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Beijing looks West in search of economic stability

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China’s current growth model is unsustainable, according to Ewan Markson-Brown, a portfolio manager with Newton’s Asian equity team.

 

In a period when headlines, which have been dominated by China’s high-profile sparring with the US, have centered mainly on the Chinese stance in relation to the value of the renmibi, Markson-Brown believes that domestically, China is faced with some major decisions this year that will influence its growth over the next year or so.
 
“At present, the Chinese economy is rife with distortions which have slowly gestated since its currency was effectively pegged to the US dollar back in 1995, while interest rates have been continuously held significantly below nominal GDP growth,’ explains Markson-Brown. “This low interest cost has led to an excess demand for capital, especially within the export sector, necessitating government intervention in the allocation of loans, and a controlled banking system. This, in turn, has led to the over-availability of credit, hence over-investment in the export sectors and within state-owned enterprises and local governments, to the competitive detriment of the private sector. 
 
“The consequence of the fixed currency has been that export growth has led to a vast current account surplus, the wholesale purchase of US Treasuries – estimated to be just under 50% of its foreign exchange reserves – and the effective financing of the US consumer rather than boosting its own domestic infrastructure and economy,” he adds. “As shown by China’s consumption as a proportion of GDP which has fallen for the past decade – although this finally bottomed out in 2009 – much of China’s economic growth over this period has been capital rather than labour intensive,” he continues. “In effect, this is because not as many jobs were created than would have been within a free market as capital has remained underpriced versus labour, while profits have been going to capital rather than wages – which have grown below GDP growth.”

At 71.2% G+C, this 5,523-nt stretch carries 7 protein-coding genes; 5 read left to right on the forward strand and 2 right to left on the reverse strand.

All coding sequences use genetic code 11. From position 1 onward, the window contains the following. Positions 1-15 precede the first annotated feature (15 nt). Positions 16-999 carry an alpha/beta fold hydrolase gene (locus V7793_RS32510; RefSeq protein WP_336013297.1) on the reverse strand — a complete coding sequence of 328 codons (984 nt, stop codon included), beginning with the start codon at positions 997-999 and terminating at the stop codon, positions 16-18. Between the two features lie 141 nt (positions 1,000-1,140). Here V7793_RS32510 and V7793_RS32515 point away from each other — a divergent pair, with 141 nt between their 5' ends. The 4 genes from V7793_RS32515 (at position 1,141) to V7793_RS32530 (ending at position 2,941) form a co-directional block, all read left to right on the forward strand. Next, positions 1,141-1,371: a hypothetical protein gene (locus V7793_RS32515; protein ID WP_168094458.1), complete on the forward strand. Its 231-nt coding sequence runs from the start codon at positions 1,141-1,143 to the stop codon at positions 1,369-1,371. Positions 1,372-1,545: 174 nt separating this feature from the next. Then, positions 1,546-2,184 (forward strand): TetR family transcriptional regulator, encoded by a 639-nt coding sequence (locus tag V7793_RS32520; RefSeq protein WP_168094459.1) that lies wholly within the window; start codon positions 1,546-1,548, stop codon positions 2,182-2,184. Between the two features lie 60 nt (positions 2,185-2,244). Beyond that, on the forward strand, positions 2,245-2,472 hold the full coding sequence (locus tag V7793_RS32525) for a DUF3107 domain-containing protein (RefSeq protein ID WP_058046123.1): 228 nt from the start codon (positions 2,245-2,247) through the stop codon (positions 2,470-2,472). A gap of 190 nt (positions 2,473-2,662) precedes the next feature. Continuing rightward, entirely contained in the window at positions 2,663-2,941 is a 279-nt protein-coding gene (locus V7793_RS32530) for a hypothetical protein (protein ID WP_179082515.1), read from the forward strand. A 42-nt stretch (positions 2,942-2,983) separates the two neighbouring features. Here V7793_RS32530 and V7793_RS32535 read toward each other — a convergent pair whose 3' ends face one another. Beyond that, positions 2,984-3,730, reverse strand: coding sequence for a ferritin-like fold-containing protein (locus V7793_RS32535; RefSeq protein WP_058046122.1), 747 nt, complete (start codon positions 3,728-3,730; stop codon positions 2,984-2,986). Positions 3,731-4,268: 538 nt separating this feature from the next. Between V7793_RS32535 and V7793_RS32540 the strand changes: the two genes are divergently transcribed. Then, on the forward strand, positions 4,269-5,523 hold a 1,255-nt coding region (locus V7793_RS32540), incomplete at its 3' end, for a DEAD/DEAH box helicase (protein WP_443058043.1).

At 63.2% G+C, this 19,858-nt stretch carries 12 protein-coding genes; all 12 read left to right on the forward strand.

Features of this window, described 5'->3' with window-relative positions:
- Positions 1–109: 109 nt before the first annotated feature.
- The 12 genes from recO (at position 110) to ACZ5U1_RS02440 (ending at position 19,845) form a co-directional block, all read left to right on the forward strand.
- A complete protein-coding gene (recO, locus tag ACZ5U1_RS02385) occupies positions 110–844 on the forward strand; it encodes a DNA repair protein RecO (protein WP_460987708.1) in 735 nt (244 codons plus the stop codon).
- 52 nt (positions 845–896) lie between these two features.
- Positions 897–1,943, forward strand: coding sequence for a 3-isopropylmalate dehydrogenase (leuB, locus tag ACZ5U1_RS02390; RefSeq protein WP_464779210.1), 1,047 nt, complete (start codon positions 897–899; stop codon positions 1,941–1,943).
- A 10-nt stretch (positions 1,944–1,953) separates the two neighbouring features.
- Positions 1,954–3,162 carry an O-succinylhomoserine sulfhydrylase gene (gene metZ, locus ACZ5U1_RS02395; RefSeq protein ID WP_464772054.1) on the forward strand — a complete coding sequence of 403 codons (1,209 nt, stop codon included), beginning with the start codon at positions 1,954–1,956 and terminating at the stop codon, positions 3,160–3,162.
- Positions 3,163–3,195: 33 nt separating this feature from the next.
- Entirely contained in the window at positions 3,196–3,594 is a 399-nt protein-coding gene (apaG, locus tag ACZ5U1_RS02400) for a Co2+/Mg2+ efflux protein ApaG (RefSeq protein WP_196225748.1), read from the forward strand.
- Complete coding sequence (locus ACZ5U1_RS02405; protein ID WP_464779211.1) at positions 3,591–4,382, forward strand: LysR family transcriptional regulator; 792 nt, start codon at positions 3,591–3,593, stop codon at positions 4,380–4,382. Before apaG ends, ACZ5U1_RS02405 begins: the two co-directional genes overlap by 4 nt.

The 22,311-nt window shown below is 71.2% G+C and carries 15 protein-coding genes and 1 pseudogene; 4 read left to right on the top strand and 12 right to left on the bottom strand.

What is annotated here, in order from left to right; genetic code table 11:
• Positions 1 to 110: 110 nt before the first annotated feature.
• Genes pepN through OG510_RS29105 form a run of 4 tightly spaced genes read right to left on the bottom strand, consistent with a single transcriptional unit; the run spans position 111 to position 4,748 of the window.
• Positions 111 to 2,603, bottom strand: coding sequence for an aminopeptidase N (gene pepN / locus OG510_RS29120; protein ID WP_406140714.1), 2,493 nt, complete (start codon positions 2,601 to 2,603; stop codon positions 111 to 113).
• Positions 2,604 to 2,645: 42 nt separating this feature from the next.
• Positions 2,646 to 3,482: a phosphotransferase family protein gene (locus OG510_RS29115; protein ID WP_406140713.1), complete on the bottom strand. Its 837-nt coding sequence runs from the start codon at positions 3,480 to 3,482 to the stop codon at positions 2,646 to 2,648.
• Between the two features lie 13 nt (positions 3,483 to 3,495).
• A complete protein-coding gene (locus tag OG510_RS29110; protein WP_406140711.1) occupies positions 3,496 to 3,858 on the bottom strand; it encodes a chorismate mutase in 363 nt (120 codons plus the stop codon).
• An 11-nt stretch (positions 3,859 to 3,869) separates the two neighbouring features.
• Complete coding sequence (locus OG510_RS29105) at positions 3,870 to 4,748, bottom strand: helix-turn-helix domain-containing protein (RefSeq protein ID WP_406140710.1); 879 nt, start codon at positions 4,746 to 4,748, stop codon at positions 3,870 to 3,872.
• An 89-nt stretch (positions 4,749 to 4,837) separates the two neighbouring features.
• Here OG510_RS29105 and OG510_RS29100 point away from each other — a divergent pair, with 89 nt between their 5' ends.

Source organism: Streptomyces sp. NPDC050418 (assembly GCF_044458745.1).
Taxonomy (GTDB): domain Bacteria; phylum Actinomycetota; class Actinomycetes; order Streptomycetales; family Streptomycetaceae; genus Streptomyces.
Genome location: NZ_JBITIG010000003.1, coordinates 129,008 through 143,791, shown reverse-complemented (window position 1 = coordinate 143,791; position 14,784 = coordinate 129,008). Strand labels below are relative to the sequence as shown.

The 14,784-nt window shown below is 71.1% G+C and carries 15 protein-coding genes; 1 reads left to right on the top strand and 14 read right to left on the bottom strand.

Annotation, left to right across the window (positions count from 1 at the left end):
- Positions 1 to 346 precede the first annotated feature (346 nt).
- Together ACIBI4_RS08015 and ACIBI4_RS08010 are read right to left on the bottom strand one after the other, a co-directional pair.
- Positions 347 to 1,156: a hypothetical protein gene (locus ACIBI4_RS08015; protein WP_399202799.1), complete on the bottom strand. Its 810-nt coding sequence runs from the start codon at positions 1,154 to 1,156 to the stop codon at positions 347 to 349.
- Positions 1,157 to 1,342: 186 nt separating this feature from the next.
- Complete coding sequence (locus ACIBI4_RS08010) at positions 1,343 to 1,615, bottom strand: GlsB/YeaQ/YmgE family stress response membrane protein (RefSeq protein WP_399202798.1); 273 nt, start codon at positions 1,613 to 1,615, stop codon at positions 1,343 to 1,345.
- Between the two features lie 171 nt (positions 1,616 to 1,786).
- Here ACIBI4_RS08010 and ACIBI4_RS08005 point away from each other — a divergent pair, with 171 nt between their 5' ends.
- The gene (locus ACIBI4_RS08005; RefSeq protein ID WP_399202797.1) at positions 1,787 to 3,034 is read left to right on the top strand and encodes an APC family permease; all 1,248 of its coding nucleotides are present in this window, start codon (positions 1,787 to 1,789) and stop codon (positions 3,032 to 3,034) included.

However, the past decade or so has still been a bumper period for Chinese economic growth, relative to its Western and Asian peers. Markson-Brown continues: “The period has also seen widespread urbanisation and infrastructure spending, while the utilisation of previously employed labour and capital has increased substantially. As such, returns on capital have been strong, despite these economic and governmental headwinds.
 
“It is clear that the government realises that this model of growth is not sustainable if it wants to continue to grow and challenge the US as the world’s largest economy,” he adds. “The problem it is faced with is how to make these shifts away from investment and towards consumption, without destabilising the economy? Further urbanisation of the vast rural areas of Western China and the subsidisation of consumption – such as tax breaks on new car purchases – should help, but the latter really can’t be viewed as a viable long-term option. 
 
“What is becoming evermore real as a possible move is a controlled appreciation of the renminbi,” explains Markson-Brown, “While the verbal sparring of recent weeks might make China reluctant to revalue, the fact is that it wouldn’t be revaluing in order to appease Washington, it can and should do so in order to boost its own economic prospects. With export data soaring 45% in February, expectations are that export growth could potentially surprise on the upside this year. Given that China is only likely to allow a gradual appreciation of the currency from a position of strength,” he adds, “this seems like the perfect opportunity to boost its domestic economy and in so doing ease tensions with the US without losing face.
 

“If it is successful in its shift towards consumption, then the subsequent fall in the Chinese savings rate will lead to a reduced current account surplus and provide upward pressure on domestic interest rates and price inflation. The result would be a stronger currency, along with stable and balanced economic growth. That said, there is no doubt that this will take some time,” he concludes, “but for an economy as rich in potential as China’s, it is the only feasible means of ironing out its economic distortions and paving the way for sustainable long-term growth. Evidently, such a period of change comes with much volatility as the Chinese economy shifts slowly towards being a free market, but with such change comes real investment opportunities. These will abound over the next decade or so.”

 

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